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No. XXI.





It arrived only at its perfect and full de-
velopment within the last few ages, and
stands immoveable, by the accumulated
strength of all its past existence.
It came
into perfect being, not by revolution, not
by a change of principles, but by the na-
tive force of an internal life, which impell-
ed it to throw off a foreign incumbrance,
and stand free in the vigor of independ-
ant youth. It is a government of princi-
ples, not of prescription, nor of forms.
Its traditional forms are few; it did not
come down to us loaded with the corrupt-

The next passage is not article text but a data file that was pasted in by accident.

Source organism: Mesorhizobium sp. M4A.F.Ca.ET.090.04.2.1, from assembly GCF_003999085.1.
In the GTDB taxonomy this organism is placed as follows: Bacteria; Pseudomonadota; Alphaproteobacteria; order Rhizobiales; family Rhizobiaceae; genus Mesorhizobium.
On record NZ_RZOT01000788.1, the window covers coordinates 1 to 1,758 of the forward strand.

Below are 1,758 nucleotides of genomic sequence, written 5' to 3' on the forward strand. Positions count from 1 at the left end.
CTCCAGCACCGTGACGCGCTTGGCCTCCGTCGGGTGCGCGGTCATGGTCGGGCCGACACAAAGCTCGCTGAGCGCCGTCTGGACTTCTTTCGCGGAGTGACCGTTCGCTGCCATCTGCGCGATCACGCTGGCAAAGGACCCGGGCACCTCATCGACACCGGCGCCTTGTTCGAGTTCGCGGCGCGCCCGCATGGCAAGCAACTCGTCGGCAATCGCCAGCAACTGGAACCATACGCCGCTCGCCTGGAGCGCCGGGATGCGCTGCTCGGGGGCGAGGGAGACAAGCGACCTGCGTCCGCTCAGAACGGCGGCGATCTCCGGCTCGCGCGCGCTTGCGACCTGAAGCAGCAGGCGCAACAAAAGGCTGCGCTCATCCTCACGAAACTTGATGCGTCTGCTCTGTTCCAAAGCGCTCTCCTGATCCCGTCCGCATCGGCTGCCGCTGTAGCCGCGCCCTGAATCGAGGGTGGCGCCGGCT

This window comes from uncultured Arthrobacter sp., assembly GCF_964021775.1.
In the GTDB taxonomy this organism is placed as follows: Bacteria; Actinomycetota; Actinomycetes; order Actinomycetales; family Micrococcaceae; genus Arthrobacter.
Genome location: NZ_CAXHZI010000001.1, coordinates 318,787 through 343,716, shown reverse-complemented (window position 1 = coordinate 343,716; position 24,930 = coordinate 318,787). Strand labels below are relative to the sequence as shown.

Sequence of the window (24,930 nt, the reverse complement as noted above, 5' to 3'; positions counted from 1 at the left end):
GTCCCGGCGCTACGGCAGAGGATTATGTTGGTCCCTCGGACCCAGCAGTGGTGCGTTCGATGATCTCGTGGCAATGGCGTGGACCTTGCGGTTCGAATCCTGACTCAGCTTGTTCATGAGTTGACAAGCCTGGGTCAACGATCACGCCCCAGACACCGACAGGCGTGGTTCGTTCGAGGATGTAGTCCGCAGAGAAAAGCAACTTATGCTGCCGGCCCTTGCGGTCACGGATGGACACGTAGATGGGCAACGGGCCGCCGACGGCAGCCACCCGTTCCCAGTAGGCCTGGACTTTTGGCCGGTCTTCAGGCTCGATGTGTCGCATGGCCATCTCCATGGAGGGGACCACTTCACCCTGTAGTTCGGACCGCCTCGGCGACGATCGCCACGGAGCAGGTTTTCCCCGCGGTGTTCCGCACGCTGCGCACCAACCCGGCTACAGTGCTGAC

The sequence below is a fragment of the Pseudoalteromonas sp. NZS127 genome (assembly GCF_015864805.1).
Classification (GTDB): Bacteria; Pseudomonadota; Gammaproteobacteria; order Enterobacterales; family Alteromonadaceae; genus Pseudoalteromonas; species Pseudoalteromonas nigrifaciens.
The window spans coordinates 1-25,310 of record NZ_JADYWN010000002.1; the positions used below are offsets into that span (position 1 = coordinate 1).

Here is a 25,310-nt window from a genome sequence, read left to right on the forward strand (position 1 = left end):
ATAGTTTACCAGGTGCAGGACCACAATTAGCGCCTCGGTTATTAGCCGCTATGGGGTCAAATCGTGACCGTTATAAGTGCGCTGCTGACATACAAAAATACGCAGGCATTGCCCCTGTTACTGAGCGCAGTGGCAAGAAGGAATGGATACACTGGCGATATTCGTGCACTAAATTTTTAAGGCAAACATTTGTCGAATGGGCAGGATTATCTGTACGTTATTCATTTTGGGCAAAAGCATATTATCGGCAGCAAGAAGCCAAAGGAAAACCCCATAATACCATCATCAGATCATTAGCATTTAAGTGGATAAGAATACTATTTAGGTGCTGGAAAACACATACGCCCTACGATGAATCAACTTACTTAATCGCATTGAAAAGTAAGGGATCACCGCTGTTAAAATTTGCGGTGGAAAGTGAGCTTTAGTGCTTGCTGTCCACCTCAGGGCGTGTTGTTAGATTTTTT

Ir is never to be lamented when men are driven to search into the foundation of the commonwealth; as it is necessary for the conduct of life that the divine and abstract principles of virtue should have a conscious existence in the intellect, and should be frequently agitated and discuss ed; so, if we intend to maintain in their original purity and force, those ideas of authority, of right, and of obedience, upon which all government is founded, we must often reflect, and induce others to reflections of former ages, to be maintained by upon them, in their simplicity. It is ne- the timid and condemned by the wise. cessary to revive and fortify the spirit of the Constitution by frequent recurrence to the rights and opinions upon which it rests; tracing these to their principles, and casting an historic glance upon those conditions of society-those exigencies of humanity-from which they took their rise, and through which they became apparent; rights, in our own case, derived from a recognition of the imperious necessity of freedom to the full development of our nature; principles, grounded in human nature, tested by the experience of all time, and suggested as rules of legislation from an observation of the evils that arose upon their absence. Ours is not an hypothetical government; it was not erected upon an imaginary basis; the first fibres of its roots can be traced backward into the darkness of primeval liberty; its growth has been gradual through many centuries. VOL. IV. NO. III. NEW SERIES.